This CD used to be hard to find, but is now available in most record stores I visit, probably by popular demand. This was the record that established Richard D. James's reputation, via his alter ego Aphex Twin, as the most talented and cutting-edge of the new electronic music artists. He had already released several singles prior to 1992, including the highly praised Analogue Bubblebath and Didgeridoo, but it was Selected Ambient Works 85-92 that began the Aphex Twin myth, virtually defining the ambient music genre for years.
The title itself became part of the myth - in 1985, Richard was 14 years old, experimenting with a combination of homemade and purchased or stolen equipment in his bedroom, in (supposedly) almost complete ignorance of the music of his time. For a 14-year-old to have produced any of the music on this album is amazing to everyone who listens to it. The production was done on a shoestring budget, and many of the tracks have a strange, primitive, almost cheap sound to them - a friend of mine listened to track 4, Ageispolis, and said it sounded like it was played on a Casio keyboard. I wouldn't be surprised if that were true - Aphex Twin CDs are full of hidden jokes, parodies and fun.
The opening track, Xtal, is sweet and dreamlike, with a breathy female voice looping over a bouncy breakbeat. All the sounds are muted, as if played through a layer of felt, and it's probably one of the most upbeat and soft tracks Richard D. James has ever made. A reviewer describes it as "the Cocteau Twins recording in a garage". It's almost five minutes long, but seems shorter, just because you want it to keep going. It's followed by my favourite of the album, Tha, a nine-minute-long journey through pure ambient textures, in which a haunting and simple melody, a driving but subtle bass beat, and quiet samples of voices all join together. It would be my favourite ambient track of all time if not for the truly unmatchable on earth, from 1194 by woob.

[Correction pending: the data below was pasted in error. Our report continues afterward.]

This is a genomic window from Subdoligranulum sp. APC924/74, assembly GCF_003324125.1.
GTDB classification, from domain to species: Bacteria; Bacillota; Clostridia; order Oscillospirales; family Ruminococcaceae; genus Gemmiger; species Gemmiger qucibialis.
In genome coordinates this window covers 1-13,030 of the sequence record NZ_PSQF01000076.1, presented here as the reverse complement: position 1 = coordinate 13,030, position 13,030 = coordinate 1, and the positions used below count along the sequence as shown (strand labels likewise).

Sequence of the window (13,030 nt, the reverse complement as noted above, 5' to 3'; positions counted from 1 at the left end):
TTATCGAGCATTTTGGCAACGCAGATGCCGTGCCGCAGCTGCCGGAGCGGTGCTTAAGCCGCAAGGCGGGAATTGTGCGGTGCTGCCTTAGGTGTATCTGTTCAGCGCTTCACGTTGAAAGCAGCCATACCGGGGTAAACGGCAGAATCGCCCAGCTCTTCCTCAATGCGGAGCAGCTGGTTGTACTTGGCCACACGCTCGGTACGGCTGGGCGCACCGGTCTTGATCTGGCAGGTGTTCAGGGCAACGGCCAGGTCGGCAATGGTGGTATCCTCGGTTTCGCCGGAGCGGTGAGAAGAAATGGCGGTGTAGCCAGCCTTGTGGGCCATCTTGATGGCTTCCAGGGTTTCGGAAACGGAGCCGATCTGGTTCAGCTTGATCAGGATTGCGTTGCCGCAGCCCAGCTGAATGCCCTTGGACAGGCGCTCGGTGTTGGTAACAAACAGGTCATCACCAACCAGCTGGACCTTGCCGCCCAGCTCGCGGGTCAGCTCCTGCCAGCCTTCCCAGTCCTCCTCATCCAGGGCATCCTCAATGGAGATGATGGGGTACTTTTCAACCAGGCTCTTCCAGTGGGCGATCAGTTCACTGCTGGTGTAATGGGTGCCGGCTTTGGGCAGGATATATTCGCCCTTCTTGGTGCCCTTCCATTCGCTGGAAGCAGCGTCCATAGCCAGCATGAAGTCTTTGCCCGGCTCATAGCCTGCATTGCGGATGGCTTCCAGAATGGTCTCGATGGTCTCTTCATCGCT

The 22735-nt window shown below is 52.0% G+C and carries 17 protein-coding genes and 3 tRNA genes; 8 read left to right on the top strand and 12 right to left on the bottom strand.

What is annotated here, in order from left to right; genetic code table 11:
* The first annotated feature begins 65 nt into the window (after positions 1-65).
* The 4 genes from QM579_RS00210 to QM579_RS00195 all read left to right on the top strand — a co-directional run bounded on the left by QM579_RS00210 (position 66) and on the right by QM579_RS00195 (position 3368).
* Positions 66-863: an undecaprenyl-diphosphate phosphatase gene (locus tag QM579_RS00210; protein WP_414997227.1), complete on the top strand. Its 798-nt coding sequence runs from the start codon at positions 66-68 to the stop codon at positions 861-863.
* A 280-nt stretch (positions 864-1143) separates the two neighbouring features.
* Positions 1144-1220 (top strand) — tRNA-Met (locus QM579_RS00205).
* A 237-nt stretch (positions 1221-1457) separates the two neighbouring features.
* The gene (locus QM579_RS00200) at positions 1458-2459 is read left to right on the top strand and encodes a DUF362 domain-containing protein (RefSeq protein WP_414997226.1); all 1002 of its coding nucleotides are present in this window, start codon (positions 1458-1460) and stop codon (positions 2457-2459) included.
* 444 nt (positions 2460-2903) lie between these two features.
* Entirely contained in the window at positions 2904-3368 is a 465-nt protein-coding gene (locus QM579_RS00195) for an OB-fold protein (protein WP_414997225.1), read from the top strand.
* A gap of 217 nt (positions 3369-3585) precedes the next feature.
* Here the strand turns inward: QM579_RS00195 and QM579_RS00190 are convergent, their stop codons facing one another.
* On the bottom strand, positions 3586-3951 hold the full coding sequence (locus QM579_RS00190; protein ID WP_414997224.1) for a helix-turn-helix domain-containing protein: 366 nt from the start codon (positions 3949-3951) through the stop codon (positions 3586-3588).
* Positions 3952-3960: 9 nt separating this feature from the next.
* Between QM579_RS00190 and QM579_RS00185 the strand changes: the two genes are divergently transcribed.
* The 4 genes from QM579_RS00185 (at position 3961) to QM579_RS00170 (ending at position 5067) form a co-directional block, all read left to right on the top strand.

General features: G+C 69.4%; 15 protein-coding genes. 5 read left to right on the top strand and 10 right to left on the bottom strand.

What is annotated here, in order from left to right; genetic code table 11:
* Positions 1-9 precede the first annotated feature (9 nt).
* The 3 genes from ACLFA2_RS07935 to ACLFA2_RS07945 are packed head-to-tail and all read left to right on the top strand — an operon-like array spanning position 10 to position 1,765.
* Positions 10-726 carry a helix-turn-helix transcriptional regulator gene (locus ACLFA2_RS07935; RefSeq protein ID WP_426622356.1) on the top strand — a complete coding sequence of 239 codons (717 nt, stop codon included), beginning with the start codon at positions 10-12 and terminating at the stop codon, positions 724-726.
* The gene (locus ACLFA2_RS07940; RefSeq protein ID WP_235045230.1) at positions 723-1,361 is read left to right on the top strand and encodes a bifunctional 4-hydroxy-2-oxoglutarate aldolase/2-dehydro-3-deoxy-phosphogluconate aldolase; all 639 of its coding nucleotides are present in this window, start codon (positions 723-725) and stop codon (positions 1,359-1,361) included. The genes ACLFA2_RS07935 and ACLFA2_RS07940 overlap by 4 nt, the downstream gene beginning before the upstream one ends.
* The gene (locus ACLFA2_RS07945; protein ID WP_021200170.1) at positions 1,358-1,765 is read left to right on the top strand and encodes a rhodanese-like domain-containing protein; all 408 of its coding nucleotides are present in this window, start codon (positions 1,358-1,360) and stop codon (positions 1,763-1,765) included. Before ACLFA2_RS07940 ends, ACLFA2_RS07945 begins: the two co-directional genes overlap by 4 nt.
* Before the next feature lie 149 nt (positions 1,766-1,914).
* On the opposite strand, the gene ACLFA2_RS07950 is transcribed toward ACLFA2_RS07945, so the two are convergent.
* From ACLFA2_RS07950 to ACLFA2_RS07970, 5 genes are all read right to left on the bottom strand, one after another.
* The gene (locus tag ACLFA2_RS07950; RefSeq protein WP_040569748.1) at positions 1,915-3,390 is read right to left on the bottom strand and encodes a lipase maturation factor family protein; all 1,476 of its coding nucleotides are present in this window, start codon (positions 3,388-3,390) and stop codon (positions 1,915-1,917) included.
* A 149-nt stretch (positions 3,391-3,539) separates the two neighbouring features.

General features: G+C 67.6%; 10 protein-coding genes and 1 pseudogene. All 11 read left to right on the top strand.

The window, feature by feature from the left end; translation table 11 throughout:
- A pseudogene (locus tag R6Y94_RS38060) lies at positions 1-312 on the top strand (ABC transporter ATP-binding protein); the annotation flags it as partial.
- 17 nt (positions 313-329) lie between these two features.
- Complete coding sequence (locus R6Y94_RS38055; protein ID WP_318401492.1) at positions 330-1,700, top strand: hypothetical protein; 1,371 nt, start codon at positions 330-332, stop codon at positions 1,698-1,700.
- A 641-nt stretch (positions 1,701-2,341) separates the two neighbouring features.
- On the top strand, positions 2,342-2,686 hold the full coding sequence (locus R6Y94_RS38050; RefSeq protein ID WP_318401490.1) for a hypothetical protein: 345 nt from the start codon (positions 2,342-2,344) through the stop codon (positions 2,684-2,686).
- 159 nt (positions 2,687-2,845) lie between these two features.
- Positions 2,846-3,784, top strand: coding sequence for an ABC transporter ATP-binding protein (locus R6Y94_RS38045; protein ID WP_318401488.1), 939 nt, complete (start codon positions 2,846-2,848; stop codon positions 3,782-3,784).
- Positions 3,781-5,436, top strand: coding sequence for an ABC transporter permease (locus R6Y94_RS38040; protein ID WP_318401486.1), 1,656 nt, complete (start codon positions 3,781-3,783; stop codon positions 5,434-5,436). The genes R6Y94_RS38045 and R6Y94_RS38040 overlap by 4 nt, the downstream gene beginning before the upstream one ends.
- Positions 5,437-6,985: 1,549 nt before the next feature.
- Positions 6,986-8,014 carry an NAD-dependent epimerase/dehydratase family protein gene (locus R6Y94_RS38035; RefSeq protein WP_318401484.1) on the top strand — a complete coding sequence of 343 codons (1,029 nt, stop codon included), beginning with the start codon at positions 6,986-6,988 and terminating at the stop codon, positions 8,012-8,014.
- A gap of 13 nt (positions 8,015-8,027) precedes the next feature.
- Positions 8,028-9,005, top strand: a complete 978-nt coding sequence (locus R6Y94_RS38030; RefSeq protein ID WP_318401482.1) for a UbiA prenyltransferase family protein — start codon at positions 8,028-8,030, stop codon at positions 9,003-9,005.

The same drifting, spaced-out feeling continues through tracks 3-5, until Green Calx, which jolts the listener out of whatever paralytic state of relaxation they may have entered. It's jarring, harsh, complex and loud, not ambient at all, and I used to hate it because it interrupted the feel of the album for me. Later, as my understanding of the album deepened, I began to see all the tracks together as a story, and Green Calx as a disturbing episode in the story, a wake up call - a message that life is not always pleasant. I might be over-interpreting, though. Richard might well have put it in there just as a joke.
The ambient journey resumes with track 7, Heliosphan, another outstanding and beautiful track which always makes me think of interstellar travel - it's fast but not too fast, spaced but focused, just like a spaceship - maybe even the Starship Enterprise - warping down a funnel of stars that are turning into little streaks of light around it. No, I haven't done too many drugs to be objective. Yes, this album is all about the imagination.
More fun is had with track eight, the bouncy and tripped-out We Are The Music Makers, which samples Gene Wilder's voice from Willy Wonka and the Chocolate Factory - "We are the music makers, and we are the dreamers of dreams," and from then on (tracks 9-13), for me anyway, the album fades into one long, slow, pulsing piece of inner music. Each of the last 5 tracks is beautiful in its own way, but I can't keep them separate, or hear them individually in my mind when I read their names. It's as if the album itself takes me through a process of forgetting and absorption, until at a certain point I no longer care which track I'm listening to.
This is one of my favourite albums ever. Together with its even more ambient follow-up, Selected Ambient Works II, it has managed to open up and map large tracts of my unconscious mind. I learned a lot from it, not just about music but about my own mind and how it works, because I found that in listening to it I was able to watch how the music made me have certain thoughts, or recall feelings or memories from long ago. I found that the tracks, individually and as a whole, carried meanings, stories, which may or may not have been consciously intended by their author, but which made me look at music in a new way. Suddenly I was going back to Beethoven and understanding how to listen to his symphonies. I'm sure if I told Richard D. James that, he'd just laugh at me. Kindly.
Selected Ambient Works 85-92, Warp Records, 1992
- Xtal (4'51)
- Tha (9'01)
- Pulsewidth (3'47)
- Ageispolis (5'21)
- i (1'13)
- Green Calx (6'02)
- Heliosphan (4'51)
- We are the music makers (7'42)
- Schottkey 7th Path (5'07)
- Ptolemy (7'12)
- Hedphelym (6'02)
- Delphium (5'36)
- Actium (7'35)